Choosing safe products can be a daunting task without
proper knowledge and tools. Many product packages are deceptively
designed to make you believe that the product inside the package is
herbal, all natural, safe and gentle, when in fact the product contains
little or no natural or herbal ingredients, is contaminated with
carcinogens and is irritating to the skin. This is the case because of
the lack of regulation in the cosmetic and personal care product
industry. But armed with a little knowledge and some helpful tools,
there is much you can do to protect yourself.
Here are ten things you can do to make safer and
healthier choices when selecting your toiletries.
Read the ingredients on the label.
The packaging may say such things as natural, herbal or hypoallergenic.
This has nothing to do with what's really in the product or how safe it
is. Manufacturers make a lot of claims on the package to "sell" the
product. They can do this because some of the terms don't have official
definitions and they can use them however they want. To really find out
what's in a product, you must read the ingredients in the small print,
you know, the ones that you sometimes need a magnifying glass to be
able to see.
Interpret and understand the ingredients.
Once you find the ingredients, you have to be able to know what they
are and if they are safe, harmful, questionable or untested. A great
many ingredients have chemical names that only a cosmetic chemist would
understand. However, you don't have to be a cosmetic chemist. The book,
Dying To Look Good, makes it easy for you to choose products with safe
and healthy ingredients.
Choose products without parabens.
Parabens are xenoestrogens or endocrine disrupters. They disturb the
hormone balance in your body. They are also skin sensitizers and have
the potential to cause allergic reactions. They have been found in
breast cancer tumors, but it is not known if they cause breast cancer.
Stay away from products containing amines.
Chemicals that fall into the category of amines can combine with
nitrosating agents to form nitrosamines, which cause cancer.
Nitrosamines are formed during the manufacturing process when an amine
combines with a formaldehyde-releasing preservative. Some of the amines
commonly used in cosmetics and personal care products are Cocamide MEA,
Cocamide DEA, TEA, sodium lauroyal sarcosinate and amino methyl
propanol. Several of the formaldehyde-releasing preservatives include
sodium hydroxymethylglycinate, quaternium-15, DMDM hydantoin and
Steer clear of products containing talc.
Talc is found in talcum powder, baby powder and makeup. It is a
carcinogen if it contains asbestiform fibers. The quantity of
asbestiform fibers in cosmetic-grade talc is unregulated in the U.S.
Some research suggests a link between talc and ovarian cancer.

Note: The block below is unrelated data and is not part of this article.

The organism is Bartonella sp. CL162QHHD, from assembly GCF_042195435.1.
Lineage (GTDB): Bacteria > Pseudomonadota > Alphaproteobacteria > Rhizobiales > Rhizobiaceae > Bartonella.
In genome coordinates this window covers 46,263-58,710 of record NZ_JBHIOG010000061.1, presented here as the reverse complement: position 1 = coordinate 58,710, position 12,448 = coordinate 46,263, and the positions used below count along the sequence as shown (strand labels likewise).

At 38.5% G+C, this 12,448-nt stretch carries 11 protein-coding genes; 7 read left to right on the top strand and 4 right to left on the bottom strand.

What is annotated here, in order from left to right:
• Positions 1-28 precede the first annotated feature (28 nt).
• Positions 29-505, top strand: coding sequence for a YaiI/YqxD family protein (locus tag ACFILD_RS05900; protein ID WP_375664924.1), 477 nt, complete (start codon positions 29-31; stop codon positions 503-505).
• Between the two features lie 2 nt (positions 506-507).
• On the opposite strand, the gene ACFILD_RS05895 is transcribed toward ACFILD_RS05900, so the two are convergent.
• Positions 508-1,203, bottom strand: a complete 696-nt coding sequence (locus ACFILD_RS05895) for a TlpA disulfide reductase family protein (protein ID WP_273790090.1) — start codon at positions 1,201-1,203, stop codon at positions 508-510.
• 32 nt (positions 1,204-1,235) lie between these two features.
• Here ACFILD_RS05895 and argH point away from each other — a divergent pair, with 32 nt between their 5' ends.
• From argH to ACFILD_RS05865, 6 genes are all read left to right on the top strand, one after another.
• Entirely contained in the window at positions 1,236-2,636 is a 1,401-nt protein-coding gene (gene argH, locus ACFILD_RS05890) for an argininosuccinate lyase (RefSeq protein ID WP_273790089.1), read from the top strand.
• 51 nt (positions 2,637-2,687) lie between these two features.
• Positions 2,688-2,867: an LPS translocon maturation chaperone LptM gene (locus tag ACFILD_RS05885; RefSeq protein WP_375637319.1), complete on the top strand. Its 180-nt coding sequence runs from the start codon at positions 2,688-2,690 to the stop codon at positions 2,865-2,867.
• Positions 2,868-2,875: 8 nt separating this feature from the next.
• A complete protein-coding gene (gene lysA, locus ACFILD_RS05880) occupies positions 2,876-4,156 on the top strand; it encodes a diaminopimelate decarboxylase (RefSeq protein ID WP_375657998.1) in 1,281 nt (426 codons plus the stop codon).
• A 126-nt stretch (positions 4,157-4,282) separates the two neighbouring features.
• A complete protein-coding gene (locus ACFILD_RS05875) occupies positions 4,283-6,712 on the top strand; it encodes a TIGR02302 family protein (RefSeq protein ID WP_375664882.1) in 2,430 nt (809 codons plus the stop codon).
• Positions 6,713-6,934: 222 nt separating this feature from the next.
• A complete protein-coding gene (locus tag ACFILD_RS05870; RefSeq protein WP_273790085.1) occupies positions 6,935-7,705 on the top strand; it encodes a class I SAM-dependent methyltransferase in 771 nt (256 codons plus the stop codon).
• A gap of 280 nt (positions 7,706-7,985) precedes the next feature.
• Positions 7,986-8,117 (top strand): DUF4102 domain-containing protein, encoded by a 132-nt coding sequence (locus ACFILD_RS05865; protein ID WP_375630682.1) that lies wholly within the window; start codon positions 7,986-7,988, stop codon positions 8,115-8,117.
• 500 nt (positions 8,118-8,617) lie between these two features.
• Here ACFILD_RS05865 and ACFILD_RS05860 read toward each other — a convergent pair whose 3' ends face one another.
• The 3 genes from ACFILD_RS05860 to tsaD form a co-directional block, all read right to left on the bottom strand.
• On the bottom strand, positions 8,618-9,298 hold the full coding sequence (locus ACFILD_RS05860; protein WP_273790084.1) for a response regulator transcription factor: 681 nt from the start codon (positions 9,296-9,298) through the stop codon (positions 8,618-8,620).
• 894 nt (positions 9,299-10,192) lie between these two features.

Be cautious about products that contain
Manufacturers are not required to disclose the ingredients used in
frgrances. A single fragrance may contain hundreds of different
chemicals. Some of the chemicals used in fragrances are hazardous, such
as benzyl chloride, methyl ethyl ketone, methylene chloride, toluene
and phthalates. Fragrances may also contain chemicals that cause
cancer. Even products listed as fragrance free may have fragrance added
to mask offensive odors.
Avoid D&C and FD&C Colors.
Most D&C and FD&C colors are derived from coal tar
which is a
carcinogen. Most coal tar colors are potential carcinogens, may contain
carcinogenic contaminants and cause allergic reactions. These colors
must be certified by the FDA to contain not more than 20 ppm of lead
and arsenic, but the certification does not address any other harmful
effects these colors may have on the body.
Beware of products containing chemical
Chemical preservatives can be irritating and are the number one cause
of contact dermatitis. Some preservatives you should watch
for are benzethonium chloride, BHA, BHT, diazolidinyl urea,
imidazolidinyl urea, phenoxyethanol and methylisothiazolinone.
Watch out for "and other ingredients."
This means there are one or more ingredients that the manufacturer
considers a trade secret and does not want to list on the label. There
is no way of knowing if these ingredients are safe or not.
Be wary of products with long lists of
Many of the chemicals used in cosmetics and personal care products have
not been tested or have not been adequately tested. Even those that
have been tested have only been tested individually, not in combination
with other ingredients. Nobody knows the effects of the many different
ingredients used in thousands of different combinations, the effects of
using numerous different products, one on top of the other, or the
effects of repeated use of ingredients or products over time.
Become a label reader and learn how to decipher the
ingredients for safety. It's easy with the help of Dying
To Look Good.